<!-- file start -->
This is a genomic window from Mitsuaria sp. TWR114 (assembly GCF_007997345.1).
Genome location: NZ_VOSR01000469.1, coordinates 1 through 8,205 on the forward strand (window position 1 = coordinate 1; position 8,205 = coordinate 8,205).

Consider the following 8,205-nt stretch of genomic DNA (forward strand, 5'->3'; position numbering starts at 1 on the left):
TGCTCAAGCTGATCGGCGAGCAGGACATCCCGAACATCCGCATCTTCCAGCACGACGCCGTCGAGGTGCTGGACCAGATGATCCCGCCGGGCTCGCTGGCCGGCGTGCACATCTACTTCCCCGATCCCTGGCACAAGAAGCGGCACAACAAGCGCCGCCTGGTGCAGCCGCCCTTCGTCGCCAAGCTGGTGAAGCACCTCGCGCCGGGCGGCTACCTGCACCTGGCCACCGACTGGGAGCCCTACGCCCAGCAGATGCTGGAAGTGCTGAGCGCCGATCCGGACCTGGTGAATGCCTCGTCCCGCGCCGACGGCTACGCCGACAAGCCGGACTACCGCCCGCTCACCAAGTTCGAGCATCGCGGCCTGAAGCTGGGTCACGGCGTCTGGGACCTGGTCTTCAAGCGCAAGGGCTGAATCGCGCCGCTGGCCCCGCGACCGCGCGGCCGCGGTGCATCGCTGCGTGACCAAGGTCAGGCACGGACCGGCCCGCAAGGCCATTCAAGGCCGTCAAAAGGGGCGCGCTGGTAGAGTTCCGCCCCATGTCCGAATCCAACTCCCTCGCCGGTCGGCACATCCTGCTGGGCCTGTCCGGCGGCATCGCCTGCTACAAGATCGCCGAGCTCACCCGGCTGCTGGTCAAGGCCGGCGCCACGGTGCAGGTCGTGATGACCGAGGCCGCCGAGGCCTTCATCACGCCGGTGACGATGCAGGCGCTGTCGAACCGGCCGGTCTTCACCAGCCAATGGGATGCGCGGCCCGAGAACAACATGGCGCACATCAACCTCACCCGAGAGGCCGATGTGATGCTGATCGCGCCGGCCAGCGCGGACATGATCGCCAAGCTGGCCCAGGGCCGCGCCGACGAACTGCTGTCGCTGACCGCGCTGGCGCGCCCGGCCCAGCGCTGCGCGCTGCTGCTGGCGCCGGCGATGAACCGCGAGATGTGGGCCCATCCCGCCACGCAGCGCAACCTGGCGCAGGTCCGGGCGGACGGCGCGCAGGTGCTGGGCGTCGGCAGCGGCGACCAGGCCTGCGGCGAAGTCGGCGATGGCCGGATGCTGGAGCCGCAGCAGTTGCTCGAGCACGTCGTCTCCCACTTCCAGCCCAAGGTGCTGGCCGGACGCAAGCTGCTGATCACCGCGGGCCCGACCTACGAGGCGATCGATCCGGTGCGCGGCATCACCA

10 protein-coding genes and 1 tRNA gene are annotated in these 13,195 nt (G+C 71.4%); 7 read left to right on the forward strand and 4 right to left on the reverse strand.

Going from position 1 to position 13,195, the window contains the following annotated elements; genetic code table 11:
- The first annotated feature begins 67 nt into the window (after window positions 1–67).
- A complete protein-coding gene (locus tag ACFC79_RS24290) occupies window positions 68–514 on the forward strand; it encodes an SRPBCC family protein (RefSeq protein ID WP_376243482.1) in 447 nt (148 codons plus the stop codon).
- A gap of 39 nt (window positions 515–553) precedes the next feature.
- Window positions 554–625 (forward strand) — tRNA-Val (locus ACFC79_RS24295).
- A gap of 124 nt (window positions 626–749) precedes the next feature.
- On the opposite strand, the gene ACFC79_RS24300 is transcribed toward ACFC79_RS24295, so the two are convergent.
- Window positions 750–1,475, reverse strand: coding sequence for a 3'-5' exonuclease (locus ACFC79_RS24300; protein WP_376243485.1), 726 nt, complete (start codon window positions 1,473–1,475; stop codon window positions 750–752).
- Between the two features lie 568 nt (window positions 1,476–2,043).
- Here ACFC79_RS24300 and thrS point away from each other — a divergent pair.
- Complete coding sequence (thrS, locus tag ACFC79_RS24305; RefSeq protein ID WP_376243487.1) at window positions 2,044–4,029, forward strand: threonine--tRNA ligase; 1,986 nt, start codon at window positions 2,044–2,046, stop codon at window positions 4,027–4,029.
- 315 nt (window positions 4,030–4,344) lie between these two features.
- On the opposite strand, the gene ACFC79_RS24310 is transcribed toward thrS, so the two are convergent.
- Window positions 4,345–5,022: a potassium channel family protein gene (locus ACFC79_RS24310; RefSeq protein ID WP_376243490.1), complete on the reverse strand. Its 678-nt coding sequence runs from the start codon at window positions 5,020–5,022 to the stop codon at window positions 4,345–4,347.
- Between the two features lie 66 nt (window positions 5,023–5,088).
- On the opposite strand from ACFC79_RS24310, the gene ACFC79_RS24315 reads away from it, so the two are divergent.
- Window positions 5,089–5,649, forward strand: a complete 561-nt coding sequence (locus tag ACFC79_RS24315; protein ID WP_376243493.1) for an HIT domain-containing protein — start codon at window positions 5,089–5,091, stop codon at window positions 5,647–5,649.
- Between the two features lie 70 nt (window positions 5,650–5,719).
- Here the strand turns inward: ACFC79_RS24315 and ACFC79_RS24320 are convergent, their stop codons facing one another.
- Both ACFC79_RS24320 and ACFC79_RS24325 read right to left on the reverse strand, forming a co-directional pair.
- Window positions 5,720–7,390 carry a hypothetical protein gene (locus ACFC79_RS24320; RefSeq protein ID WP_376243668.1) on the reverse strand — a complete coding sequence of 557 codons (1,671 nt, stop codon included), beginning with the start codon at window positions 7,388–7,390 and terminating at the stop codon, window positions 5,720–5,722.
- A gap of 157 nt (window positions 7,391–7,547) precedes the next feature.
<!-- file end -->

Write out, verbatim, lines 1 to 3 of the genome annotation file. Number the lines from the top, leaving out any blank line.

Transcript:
This is a genomic window from Mitsuaria sp. TWR114 (assembly GCF_007997345.1).
Genome location: NZ_VOSR01000469.1, coordinates 1 through 8,205 on the forward strand (window position 1 = coordinate 1; position 8,205 = coordinate 8,205).

Consider the following 8,205-nt stretch of genomic DNA (forward strand, 5'->3'; position numbering starts at 1 on the left):